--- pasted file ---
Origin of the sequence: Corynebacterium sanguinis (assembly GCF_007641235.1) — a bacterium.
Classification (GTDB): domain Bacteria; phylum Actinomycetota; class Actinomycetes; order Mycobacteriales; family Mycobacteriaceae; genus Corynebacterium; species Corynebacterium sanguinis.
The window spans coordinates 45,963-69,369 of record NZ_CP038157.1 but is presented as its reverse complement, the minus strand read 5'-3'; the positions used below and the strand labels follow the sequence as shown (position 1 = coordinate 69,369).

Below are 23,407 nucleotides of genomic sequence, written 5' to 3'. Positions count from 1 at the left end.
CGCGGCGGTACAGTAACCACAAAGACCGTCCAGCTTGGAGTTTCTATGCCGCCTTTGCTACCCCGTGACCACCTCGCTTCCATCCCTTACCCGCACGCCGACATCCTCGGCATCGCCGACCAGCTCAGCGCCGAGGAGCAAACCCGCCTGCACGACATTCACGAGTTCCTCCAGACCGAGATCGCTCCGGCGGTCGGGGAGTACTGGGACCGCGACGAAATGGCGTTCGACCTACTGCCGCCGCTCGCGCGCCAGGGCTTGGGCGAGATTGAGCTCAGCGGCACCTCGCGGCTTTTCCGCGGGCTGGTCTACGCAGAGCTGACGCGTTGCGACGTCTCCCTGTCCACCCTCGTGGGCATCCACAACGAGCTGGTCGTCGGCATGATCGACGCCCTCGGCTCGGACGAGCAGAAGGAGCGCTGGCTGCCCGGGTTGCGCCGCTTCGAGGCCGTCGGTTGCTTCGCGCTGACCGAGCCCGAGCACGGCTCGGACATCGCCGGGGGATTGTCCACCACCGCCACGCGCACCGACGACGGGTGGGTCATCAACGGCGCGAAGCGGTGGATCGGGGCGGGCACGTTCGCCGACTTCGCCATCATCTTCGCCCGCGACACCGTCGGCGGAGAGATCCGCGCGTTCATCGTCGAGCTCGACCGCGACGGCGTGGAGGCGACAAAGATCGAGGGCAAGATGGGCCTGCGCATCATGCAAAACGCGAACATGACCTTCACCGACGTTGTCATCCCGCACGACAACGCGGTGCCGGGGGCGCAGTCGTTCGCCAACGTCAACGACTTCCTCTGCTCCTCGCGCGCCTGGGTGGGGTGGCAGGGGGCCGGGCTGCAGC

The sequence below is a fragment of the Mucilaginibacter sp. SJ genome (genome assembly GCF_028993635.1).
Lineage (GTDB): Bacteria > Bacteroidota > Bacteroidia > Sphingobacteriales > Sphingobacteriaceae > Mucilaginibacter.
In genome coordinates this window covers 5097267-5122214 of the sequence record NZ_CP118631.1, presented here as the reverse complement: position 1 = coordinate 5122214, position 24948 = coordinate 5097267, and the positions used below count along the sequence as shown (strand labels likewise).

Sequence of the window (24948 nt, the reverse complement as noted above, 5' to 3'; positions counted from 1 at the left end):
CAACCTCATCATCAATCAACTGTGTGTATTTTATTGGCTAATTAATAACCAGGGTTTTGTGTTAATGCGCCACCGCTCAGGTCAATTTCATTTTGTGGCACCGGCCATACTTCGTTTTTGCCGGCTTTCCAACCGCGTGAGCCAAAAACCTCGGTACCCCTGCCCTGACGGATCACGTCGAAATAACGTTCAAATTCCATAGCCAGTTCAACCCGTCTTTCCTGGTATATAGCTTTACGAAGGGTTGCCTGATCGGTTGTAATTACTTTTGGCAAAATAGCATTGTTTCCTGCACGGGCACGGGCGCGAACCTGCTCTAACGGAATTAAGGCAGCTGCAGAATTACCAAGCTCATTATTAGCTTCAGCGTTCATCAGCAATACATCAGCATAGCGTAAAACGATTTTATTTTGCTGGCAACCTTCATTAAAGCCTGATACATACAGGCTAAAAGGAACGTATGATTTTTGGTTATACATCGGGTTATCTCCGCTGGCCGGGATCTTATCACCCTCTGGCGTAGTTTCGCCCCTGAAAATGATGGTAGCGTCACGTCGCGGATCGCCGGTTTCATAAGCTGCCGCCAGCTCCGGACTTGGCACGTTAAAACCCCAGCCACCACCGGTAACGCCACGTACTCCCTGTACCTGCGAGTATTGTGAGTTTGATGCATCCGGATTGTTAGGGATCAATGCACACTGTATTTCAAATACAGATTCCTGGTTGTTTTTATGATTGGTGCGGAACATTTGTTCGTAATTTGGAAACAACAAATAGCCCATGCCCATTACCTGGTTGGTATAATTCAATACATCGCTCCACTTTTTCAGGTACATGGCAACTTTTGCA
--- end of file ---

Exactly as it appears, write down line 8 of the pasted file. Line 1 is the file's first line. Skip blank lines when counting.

In genome coordinates this window covers 5097267-5122214 of the sequence record NZ_CP118631.1, presented here as the reverse complement: position 1 = coordinate 5122214, position 24948 = coordinate 5097267, and the positions used below count along the sequence as shown (strand labels likewise).